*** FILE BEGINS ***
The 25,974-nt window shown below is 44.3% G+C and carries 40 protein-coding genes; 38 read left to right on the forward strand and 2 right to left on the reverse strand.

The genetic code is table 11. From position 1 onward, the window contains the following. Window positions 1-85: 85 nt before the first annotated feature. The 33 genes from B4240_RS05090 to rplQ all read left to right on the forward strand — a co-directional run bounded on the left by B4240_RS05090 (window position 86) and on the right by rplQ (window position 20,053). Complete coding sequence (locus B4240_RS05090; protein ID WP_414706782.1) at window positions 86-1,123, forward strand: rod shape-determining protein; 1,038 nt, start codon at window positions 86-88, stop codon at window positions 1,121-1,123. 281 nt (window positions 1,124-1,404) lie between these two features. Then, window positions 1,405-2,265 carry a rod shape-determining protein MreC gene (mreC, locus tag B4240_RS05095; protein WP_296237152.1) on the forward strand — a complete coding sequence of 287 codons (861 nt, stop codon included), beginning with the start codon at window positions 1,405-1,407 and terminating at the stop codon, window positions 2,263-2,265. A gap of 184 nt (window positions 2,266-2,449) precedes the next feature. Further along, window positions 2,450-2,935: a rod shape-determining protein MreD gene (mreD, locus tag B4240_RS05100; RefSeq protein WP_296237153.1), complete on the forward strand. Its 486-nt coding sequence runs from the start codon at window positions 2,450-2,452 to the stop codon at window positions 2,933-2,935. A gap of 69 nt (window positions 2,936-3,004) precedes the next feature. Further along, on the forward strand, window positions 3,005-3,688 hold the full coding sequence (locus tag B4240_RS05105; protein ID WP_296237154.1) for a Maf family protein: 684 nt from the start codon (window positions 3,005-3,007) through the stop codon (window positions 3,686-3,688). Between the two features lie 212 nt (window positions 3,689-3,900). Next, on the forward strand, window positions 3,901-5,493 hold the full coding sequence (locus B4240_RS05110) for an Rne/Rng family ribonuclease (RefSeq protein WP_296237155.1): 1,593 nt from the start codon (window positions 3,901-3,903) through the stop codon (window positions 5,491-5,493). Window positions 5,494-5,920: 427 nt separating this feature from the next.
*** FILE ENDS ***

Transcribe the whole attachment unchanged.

The 25,974-nt window shown below is 44.3% G+C and carries 40 protein-coding genes; 38 read left to right on the forward strand and 2 right to left on the reverse strand.

The genetic code is table 11. From position 1 onward, the window contains the following. Window positions 1-85: 85 nt before the first annotated feature. The 33 genes from B4240_RS05090 to rplQ all read left to right on the forward strand — a co-directional run bounded on the left by B4240_RS05090 (window position 86) and on the right by rplQ (window position 20,053). Complete coding sequence (locus B4240_RS05090; protein ID WP_414706782.1) at window positions 86-1,123, forward strand: rod shape-determining protein; 1,038 nt, start codon at window positions 86-88, stop codon at window positions 1,121-1,123. 281 nt (window positions 1,124-1,404) lie between these two features. Then, window positions 1,405-2,265 carry a rod shape-determining protein MreC gene (mreC, locus tag B4240_RS05095; protein WP_296237152.1) on the forward strand — a complete coding sequence of 287 codons (861 nt, stop codon included), beginning with the start codon at window positions 1,405-1,407 and terminating at the stop codon, window positions 2,263-2,265. A gap of 184 nt (window positions 2,266-2,449) precedes the next feature. Further along, window positions 2,450-2,935: a rod shape-determining protein MreD gene (mreD, locus tag B4240_RS05100; RefSeq protein WP_296237153.1), complete on the forward strand. Its 486-nt coding sequence runs from the start codon at window positions 2,450-2,452 to the stop codon at window positions 2,933-2,935. A gap of 69 nt (window positions 2,936-3,004) precedes the next feature. Further along, on the forward strand, window positions 3,005-3,688 hold the full coding sequence (locus tag B4240_RS05105; protein ID WP_296237154.1) for a Maf family protein: 684 nt from the start codon (window positions 3,005-3,007) through the stop codon (window positions 3,686-3,688). Between the two features lie 212 nt (window positions 3,689-3,900). Next, on the forward strand, window positions 3,901-5,493 hold the full coding sequence (locus B4240_RS05110) for an Rne/Rng family ribonuclease (RefSeq protein WP_296237155.1): 1,593 nt from the start codon (window positions 3,901-3,903) through the stop codon (window positions 5,491-5,493). Window positions 5,494-5,920: 427 nt separating this feature from the next.